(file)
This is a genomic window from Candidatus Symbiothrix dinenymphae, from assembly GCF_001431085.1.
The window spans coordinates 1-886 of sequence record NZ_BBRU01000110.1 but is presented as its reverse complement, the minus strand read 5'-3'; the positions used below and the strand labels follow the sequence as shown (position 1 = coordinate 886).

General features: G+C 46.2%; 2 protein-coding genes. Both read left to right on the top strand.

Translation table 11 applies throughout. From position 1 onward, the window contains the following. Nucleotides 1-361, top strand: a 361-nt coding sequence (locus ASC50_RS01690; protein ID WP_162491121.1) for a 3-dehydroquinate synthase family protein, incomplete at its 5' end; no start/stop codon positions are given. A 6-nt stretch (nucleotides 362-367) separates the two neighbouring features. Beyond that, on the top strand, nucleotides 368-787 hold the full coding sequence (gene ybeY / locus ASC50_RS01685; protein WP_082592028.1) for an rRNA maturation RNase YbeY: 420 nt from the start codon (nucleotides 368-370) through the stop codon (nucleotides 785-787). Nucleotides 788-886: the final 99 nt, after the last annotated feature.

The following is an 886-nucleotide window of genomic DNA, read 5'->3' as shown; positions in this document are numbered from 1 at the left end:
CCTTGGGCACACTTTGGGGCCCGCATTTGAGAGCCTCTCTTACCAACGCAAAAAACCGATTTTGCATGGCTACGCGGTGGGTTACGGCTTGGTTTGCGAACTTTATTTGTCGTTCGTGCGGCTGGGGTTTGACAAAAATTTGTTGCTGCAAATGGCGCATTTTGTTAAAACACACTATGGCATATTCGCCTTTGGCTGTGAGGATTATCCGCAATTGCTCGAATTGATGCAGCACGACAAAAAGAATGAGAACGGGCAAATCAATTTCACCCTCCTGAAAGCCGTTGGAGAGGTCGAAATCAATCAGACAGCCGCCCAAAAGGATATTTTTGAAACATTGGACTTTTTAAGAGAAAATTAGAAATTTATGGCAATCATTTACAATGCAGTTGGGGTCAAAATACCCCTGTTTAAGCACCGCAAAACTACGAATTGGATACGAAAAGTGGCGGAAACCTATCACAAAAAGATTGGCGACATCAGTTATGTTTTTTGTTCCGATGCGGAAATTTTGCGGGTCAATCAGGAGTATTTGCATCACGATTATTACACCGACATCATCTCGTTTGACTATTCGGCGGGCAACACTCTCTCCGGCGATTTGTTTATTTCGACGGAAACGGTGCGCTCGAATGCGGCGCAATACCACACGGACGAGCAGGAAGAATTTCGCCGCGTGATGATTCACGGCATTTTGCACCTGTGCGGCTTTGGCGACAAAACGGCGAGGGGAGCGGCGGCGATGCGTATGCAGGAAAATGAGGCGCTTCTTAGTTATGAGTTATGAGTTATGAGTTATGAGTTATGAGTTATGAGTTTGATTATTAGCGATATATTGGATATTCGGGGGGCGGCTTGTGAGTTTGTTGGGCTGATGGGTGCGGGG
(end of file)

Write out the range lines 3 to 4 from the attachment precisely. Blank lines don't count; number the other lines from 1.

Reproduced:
General features: G+C 46.2%; 2 protein-coding genes. Both read left to right on the top strand.

Translation table 11 applies throughout. From position 1 onward, the window contains the following. Nucleotides 1-361, top strand: a 361-nt coding sequence (locus ASC50_RS01690; protein ID WP_162491121.1) for a 3-dehydroquinate synthase family protein, incomplete at its 5' end; no start/stop codon positions are given. A 6-nt stretch (nucleotides 362-367) separates the two neighbouring features. Beyond that, on the top strand, nucleotides 368-787 hold the full coding sequence (gene ybeY / locus ASC50_RS01685; protein WP_082592028.1) for an rRNA maturation RNase YbeY: 420 nt from the start codon (nucleotides 368-370) through the stop codon (nucleotides 785-787). Nucleotides 788-886: the final 99 nt, after the last annotated feature.